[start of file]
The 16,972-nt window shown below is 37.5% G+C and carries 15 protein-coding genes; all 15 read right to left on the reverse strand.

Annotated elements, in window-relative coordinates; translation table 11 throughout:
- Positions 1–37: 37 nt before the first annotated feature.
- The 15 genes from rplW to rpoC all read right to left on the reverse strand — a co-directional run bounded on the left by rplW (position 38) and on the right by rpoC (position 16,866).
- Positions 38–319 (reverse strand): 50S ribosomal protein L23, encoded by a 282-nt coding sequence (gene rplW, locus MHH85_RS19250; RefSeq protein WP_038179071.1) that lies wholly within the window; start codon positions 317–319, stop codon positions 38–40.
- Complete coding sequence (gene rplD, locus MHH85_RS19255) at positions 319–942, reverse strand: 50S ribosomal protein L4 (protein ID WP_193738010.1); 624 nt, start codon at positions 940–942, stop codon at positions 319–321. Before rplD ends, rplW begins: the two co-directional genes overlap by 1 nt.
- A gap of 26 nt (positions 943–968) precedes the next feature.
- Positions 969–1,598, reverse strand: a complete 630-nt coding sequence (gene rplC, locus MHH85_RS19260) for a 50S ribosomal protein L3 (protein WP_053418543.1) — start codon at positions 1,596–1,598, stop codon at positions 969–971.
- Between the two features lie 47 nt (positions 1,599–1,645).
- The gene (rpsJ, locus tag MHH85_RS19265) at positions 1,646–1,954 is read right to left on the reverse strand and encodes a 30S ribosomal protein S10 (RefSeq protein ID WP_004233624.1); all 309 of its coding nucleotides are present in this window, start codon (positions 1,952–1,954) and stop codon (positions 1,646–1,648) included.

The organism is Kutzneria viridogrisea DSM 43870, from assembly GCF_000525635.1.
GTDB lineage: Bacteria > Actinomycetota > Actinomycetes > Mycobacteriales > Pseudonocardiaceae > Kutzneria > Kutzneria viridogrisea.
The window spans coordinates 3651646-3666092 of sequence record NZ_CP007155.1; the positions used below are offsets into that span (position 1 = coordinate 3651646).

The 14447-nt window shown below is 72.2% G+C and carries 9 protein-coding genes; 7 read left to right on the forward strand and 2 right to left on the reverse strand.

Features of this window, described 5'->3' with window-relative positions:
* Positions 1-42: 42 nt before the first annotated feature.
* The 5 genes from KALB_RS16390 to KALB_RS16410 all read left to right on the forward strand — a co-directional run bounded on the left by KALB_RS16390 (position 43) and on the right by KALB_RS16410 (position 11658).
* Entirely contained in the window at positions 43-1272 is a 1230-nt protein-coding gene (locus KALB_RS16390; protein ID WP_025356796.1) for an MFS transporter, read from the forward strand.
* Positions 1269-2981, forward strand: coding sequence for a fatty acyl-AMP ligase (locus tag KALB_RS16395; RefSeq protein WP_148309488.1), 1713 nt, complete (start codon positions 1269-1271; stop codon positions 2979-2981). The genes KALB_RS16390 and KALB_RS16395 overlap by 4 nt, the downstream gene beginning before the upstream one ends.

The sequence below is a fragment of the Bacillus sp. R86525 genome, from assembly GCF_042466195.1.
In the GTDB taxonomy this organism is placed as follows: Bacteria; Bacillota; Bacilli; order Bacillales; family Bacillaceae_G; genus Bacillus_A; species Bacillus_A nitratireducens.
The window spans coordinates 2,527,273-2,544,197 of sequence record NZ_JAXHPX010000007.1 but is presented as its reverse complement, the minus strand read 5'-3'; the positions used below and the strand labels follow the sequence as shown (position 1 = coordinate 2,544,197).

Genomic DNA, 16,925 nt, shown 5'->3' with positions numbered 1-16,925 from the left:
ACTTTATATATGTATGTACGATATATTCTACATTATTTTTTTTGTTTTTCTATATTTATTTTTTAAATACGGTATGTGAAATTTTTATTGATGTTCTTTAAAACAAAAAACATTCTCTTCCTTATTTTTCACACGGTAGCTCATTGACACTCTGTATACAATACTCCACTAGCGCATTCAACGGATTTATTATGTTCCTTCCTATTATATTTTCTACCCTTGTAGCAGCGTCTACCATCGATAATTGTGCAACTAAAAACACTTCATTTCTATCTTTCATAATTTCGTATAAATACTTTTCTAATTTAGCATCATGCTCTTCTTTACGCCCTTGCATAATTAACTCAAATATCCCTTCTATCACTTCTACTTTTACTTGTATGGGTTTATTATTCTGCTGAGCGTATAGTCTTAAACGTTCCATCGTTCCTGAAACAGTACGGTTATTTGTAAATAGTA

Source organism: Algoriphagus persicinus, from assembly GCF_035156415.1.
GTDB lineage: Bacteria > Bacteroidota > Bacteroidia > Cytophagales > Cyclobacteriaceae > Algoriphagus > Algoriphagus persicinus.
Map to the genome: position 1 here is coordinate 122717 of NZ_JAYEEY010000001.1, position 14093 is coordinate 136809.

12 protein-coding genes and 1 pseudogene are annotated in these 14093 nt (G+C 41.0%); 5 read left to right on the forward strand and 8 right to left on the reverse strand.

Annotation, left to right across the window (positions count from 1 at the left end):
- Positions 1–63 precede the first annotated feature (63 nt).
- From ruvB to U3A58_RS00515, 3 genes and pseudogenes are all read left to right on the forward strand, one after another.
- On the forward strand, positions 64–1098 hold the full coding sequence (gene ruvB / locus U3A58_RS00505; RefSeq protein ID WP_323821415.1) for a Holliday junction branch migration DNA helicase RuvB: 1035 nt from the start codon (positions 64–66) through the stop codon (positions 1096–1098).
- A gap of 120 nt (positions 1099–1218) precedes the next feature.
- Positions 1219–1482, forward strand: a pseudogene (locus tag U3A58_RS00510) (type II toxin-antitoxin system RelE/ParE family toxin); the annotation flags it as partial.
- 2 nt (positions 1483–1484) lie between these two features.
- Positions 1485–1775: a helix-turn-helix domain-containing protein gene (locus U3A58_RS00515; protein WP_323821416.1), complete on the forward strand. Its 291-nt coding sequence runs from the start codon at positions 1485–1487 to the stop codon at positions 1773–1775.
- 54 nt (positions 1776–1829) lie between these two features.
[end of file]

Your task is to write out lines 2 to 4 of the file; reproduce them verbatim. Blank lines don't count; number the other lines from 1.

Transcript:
Annotated elements, in window-relative coordinates; translation table 11 throughout:
- Positions 1–37: 37 nt before the first annotated feature.
- The 15 genes from rplW to rpoC all read right to left on the reverse strand — a co-directional run bounded on the left by rplW (position 38) and on the right by rpoC (position 16,866).